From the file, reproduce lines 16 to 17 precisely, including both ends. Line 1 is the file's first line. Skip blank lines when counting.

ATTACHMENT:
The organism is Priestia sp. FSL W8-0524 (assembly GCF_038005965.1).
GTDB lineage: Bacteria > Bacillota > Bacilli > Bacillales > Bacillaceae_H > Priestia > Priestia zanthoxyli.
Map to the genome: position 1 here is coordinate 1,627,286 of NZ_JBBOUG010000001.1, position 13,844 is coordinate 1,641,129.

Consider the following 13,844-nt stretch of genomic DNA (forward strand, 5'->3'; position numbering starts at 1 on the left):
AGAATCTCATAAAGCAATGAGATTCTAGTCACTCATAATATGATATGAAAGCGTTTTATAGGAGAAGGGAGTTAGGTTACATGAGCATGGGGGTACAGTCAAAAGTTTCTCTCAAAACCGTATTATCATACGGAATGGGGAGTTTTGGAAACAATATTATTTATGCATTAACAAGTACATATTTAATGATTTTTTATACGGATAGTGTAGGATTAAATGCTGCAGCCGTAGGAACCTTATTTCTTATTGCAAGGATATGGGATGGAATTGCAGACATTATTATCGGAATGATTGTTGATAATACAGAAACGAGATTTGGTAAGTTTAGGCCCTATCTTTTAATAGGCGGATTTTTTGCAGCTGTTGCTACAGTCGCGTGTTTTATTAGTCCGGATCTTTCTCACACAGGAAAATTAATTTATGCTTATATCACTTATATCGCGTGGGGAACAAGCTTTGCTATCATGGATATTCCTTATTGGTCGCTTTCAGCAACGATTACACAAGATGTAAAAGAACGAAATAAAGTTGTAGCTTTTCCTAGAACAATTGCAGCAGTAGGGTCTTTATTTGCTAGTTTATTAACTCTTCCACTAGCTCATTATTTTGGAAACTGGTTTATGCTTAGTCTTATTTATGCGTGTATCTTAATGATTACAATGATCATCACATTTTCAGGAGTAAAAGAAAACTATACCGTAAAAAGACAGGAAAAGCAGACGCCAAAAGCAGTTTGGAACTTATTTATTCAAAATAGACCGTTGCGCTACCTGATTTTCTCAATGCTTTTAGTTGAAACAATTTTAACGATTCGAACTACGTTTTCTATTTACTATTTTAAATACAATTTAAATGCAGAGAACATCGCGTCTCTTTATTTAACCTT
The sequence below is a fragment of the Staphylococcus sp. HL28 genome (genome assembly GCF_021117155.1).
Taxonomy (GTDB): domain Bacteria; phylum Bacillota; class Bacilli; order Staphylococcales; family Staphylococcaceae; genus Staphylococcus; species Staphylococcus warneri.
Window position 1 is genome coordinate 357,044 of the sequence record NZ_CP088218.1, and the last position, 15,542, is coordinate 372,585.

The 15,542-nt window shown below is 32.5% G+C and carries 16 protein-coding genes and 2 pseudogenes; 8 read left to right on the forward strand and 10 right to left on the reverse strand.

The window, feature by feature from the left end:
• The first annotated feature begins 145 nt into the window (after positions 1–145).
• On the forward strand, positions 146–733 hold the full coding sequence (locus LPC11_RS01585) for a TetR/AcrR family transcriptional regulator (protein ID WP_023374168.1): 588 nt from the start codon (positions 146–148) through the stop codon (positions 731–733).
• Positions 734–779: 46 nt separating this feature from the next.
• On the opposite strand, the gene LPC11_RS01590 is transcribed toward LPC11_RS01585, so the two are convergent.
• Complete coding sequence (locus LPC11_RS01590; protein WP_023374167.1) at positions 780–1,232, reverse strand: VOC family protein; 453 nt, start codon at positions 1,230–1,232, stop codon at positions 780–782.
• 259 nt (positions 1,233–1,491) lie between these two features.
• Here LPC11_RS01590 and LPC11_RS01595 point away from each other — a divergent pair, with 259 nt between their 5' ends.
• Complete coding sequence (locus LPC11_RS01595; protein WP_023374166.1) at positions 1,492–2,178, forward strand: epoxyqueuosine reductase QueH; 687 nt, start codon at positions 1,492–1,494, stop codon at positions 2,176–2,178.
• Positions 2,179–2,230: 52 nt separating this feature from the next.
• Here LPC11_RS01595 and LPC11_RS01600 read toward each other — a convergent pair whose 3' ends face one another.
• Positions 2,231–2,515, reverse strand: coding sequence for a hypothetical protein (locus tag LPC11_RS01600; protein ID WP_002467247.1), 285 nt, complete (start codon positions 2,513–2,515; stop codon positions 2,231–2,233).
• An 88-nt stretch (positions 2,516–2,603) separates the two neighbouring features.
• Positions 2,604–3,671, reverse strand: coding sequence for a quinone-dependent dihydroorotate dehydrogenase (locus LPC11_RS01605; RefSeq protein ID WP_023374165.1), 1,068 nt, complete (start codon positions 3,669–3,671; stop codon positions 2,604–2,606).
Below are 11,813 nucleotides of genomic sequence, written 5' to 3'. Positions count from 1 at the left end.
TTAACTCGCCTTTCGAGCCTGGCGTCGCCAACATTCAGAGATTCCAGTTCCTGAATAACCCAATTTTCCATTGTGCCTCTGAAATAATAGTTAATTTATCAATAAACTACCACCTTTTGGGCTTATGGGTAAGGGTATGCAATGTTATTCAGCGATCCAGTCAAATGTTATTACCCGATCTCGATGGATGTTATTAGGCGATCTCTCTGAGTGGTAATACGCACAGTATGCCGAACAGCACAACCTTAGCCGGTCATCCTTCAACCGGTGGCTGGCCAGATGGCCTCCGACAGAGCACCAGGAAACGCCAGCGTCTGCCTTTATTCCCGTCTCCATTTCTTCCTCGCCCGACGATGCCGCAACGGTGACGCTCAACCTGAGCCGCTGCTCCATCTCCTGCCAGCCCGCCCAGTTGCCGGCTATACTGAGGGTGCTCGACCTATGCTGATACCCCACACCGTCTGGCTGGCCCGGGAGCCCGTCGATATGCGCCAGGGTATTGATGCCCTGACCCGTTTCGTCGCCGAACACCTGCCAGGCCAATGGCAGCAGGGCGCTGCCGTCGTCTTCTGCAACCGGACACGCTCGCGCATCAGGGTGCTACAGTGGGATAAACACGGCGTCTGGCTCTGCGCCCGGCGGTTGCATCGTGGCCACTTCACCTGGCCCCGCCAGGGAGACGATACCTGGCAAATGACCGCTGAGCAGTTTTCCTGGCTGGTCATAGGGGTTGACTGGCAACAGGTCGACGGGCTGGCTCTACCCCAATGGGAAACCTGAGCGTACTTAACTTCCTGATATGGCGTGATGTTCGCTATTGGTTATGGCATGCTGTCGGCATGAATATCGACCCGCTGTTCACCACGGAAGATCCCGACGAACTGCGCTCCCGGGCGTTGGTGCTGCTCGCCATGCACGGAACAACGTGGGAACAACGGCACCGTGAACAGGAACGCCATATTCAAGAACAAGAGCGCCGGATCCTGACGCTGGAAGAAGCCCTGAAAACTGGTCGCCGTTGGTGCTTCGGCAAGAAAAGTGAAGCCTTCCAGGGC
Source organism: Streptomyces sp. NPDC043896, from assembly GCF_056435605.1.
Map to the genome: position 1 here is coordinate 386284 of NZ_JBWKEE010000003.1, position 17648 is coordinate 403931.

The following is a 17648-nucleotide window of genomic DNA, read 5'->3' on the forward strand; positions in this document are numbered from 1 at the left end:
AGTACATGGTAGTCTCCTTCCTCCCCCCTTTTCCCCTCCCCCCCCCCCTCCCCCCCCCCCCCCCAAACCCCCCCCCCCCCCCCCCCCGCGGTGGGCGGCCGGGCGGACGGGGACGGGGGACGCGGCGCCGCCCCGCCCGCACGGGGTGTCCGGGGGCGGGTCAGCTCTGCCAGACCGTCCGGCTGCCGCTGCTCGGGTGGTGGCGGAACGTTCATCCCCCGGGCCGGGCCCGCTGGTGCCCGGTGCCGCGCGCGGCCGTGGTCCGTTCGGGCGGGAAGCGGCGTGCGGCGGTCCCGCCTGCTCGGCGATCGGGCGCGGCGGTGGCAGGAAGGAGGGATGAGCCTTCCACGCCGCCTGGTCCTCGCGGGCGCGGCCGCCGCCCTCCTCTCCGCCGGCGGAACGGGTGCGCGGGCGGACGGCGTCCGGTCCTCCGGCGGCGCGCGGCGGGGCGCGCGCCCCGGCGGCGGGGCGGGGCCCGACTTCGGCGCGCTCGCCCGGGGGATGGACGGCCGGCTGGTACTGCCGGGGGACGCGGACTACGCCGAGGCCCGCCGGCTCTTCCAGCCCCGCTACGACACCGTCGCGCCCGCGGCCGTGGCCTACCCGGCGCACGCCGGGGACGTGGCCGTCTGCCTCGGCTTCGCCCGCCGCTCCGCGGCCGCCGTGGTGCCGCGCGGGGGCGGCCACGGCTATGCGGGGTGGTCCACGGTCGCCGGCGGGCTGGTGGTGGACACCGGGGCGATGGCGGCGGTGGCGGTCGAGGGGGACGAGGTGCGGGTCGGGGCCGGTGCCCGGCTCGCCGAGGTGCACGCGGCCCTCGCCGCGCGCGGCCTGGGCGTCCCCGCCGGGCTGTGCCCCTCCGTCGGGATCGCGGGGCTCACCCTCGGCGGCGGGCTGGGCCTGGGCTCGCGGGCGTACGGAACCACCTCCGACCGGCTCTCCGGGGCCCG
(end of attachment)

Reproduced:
• 259 nt (positions 1,233–1,491) lie between these two features.
• Here LPC11_RS01590 and LPC11_RS01595 point away from each other — a divergent pair, with 259 nt between their 5' ends.